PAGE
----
Three New Athletes Join British Judo National Training Centre

This week sees three athletes move to the British Judo Centre of Excellence (CoE) to be full time members on the British Judo EDS Squad taking the total number of full-time athletes to 40.

Josh Giles follows in the footsteps of older sister Chelsie who has been a full-time member of the British Judo squad and trained at the CoE for 5 years. Last year Chelsie claimed European Games bronze in addition to bronze medals at the Zagreb Grand Prix and Abu Dhabi Grand Slam and a 7th place finish at the World Championships in Tokyo.

2019 was also a great year for Josh, following Paks European Junior Cup bronze he was selected to represent British Judo at the European and World Junior Championships.

Keeping with the sibling theme, Andrew McWatt moves to the CoE from Inverurie, Aberdeen, to join big brother Stuart who himself had a breakthrough 2019 which saw him gain selection to the World Championships in Tokyo and finish 7th at the European Games in Minsk.

Andrew will join an exciting crop of young, exciting, heavyweight talent at the CoE with Max Gregory, Oliver Barratt, Harry Lovell-Hewitt and Wesley Greenidge in addition to Christopher Skelley and Jack Hodgson on the Paralympic Programme.

Charlie Young also makes the move to the CoE full time, the 2017 European Youth Olympic Festival 5th place athlete also represented British Judo at the 2018 European Cadet Championships.

Speaking about the British Judo Programme, British Judo Performance Director Nigel Donohue said:

“It is an exciting time for British Judo as we recently celebrated our 6th year at the Centre of Excellence and have now grown our full-time squad to 40 athletes across our Olympic and Paralympic programmes training out of the National Centre. British Judo is extremely proud of our now established Performance System and that we are one of very few centralised National programmes for both Olympic and Paralympic athletes which has had a positive impact upon our performances internationally.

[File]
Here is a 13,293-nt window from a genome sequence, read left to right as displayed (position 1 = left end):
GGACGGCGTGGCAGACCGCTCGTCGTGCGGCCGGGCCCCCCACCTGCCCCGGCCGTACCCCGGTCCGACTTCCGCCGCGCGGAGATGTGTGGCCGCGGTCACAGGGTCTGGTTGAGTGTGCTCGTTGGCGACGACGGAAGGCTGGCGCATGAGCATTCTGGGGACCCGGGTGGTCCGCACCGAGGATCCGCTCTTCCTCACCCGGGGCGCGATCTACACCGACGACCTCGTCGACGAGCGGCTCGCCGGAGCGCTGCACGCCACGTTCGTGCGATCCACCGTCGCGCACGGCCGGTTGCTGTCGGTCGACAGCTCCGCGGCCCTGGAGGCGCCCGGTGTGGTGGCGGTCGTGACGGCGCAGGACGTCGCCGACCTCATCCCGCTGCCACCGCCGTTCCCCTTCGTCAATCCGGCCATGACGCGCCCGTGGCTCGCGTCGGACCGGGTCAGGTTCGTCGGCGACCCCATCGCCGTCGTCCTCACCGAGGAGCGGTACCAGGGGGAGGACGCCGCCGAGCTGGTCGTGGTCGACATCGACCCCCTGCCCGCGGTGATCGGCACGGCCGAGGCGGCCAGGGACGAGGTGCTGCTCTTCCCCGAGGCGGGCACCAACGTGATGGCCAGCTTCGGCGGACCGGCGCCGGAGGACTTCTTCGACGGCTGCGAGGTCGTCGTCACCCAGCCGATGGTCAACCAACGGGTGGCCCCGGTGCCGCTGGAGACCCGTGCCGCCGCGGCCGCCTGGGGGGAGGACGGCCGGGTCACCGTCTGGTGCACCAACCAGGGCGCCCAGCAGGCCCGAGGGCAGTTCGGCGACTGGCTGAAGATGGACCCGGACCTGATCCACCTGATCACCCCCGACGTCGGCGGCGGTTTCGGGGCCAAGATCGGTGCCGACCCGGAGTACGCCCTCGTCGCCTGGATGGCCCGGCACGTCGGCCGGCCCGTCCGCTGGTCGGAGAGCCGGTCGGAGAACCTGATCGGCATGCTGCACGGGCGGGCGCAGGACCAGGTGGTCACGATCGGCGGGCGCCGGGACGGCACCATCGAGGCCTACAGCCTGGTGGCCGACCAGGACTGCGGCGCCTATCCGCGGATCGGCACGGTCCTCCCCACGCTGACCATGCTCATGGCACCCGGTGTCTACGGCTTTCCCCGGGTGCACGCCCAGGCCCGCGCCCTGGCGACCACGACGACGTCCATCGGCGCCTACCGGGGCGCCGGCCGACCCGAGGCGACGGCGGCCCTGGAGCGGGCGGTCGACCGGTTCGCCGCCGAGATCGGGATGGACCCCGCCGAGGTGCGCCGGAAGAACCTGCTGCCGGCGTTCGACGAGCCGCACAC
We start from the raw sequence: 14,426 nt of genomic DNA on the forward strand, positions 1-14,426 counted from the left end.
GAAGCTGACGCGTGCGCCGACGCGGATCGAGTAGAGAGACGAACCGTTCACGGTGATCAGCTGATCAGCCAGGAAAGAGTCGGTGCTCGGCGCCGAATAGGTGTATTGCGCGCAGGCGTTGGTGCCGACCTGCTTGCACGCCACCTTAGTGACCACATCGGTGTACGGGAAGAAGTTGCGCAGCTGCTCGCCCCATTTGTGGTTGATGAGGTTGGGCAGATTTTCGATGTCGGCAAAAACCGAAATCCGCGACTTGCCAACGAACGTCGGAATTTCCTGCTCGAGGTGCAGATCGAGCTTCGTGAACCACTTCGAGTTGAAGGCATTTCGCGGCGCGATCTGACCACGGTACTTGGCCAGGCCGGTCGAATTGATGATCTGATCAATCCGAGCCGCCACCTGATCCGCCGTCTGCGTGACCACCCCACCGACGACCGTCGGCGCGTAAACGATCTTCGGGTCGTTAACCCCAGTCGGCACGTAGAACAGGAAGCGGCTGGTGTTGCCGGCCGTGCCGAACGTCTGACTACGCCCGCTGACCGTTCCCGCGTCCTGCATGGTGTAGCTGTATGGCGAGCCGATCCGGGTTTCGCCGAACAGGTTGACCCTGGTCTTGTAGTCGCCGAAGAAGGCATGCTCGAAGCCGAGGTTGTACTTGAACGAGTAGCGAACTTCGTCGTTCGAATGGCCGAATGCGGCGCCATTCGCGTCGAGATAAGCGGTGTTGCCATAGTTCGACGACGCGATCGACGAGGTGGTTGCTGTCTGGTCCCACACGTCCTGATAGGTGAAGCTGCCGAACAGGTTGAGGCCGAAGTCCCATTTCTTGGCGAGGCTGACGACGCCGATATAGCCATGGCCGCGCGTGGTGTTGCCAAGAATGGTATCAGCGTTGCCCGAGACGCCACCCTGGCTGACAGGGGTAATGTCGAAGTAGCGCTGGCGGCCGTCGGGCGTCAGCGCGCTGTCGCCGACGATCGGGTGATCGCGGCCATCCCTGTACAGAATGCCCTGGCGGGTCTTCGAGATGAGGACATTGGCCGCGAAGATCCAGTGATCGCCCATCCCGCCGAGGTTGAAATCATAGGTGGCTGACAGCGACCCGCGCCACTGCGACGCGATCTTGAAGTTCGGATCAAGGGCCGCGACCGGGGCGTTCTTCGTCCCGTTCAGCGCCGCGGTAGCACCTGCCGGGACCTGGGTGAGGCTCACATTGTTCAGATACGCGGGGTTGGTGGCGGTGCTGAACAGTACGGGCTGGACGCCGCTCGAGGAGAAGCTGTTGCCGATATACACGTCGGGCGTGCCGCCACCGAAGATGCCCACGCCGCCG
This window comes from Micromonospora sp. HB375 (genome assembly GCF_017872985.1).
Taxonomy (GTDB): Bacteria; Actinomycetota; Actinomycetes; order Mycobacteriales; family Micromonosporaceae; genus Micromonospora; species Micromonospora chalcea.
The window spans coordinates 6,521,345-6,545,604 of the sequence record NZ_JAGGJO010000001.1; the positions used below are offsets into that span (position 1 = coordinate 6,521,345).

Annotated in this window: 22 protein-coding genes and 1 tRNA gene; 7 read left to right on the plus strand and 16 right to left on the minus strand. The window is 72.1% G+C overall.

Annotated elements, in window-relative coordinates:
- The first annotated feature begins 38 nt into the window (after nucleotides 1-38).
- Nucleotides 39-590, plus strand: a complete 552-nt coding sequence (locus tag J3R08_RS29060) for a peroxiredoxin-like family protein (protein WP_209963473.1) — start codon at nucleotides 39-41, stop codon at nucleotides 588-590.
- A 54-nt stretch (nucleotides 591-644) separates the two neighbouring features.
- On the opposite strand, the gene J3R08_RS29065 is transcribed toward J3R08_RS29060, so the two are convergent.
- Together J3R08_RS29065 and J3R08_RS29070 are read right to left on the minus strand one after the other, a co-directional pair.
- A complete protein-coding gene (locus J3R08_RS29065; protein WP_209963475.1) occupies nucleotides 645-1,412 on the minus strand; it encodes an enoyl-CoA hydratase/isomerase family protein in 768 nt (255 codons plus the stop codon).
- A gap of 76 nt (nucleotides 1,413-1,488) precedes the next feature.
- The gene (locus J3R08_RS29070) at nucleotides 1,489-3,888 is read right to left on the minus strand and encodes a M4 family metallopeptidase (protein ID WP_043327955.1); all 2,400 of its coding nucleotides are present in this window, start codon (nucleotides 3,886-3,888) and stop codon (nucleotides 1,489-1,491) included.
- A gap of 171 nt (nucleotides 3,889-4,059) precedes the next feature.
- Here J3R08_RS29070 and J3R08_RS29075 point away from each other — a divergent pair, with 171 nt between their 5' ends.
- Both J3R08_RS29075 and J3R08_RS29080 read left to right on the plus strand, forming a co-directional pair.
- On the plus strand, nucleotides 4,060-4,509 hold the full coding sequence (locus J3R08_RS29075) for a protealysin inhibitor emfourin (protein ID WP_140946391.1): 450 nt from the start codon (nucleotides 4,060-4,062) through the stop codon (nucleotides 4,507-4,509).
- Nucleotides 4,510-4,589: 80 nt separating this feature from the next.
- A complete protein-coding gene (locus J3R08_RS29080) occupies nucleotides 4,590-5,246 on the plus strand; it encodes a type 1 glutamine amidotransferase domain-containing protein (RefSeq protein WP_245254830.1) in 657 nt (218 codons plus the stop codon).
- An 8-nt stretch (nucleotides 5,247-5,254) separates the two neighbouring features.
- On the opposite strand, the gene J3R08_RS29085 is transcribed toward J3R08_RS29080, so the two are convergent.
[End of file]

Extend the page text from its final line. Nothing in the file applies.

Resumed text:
As the World Class Programme (WCP) has become established and embedded in the British Judo Performance System, we are now more selective of athletes being offered a place on our full-time programme. Our focus is very much on this year’s Tokyo Olympic and Paralympic Games, but the recruitment of athletes for our 2024 and 2028 programmes is instrumental for continued success at World level. We are in a very strong position in our recruitment process and although talent and potential may be indicators for future success, we will only recruit athletes who also have the attitude and work ethic to maximise their potential. We are very pleased to welcome Josh, Charlie and Andrew to the WCP, who will now have to step up to prove their place on the programme.

Although the primary focus of the WCP is on developing and preparing athletes to perform and win on the World Stage, we are also very supportive of the athlete’s long-term development and life after Judo. Of our 40 full-time British Judo squad athletes, 23 athletes are currently enrolled in part or full-time education, with two members of our British Judo Elite Development Squad studying dentistry and neuroscience. Additionally, a number of other athlete’s regular attend CPD workshops and many have completed their UKCC Level 2 as part of being on the programme. The British Judo programme is dedicated to dual career development and supporting athletes both on and off the mat.

Josh, Charlie and Andrew will go through an induction process as they relocate to the British Judo CoE that will include physical profiling and screening, career and education planning, budgeting, food shopping and cooking workshops to ensure that they develop the necessary skills to live away from home.

They will join an established and strong training environment and am sure, will greatly add value to the quality of athletes at the Centre of Excellence.

Our Women’s programme is one of the strongest in European Judo and as we go into the final run-in to Olympic qualification, we have several female athletes vying for selection across all weight categories from 52kg to +78kg. We have fantastic potential in our Men’s programme with the expectation that a number of them will qualify for Tokyo and like the Women’s programme, we are starting to build strength in depth across the team which bodes well for the future.

We are looking forward to what promises to be a fantastic year for our sport and we want to give the British Judo fans performances they can be proud of come Tokyo. The British Judo Performance System is producing world class athletes and will continue to do so over the coming Olympic and Paralympic cycles heading into 2024 and 2028. We have great confidence that Great Britain can win that first elusive Olympic gold medal and believe it is just a case of when, not if.”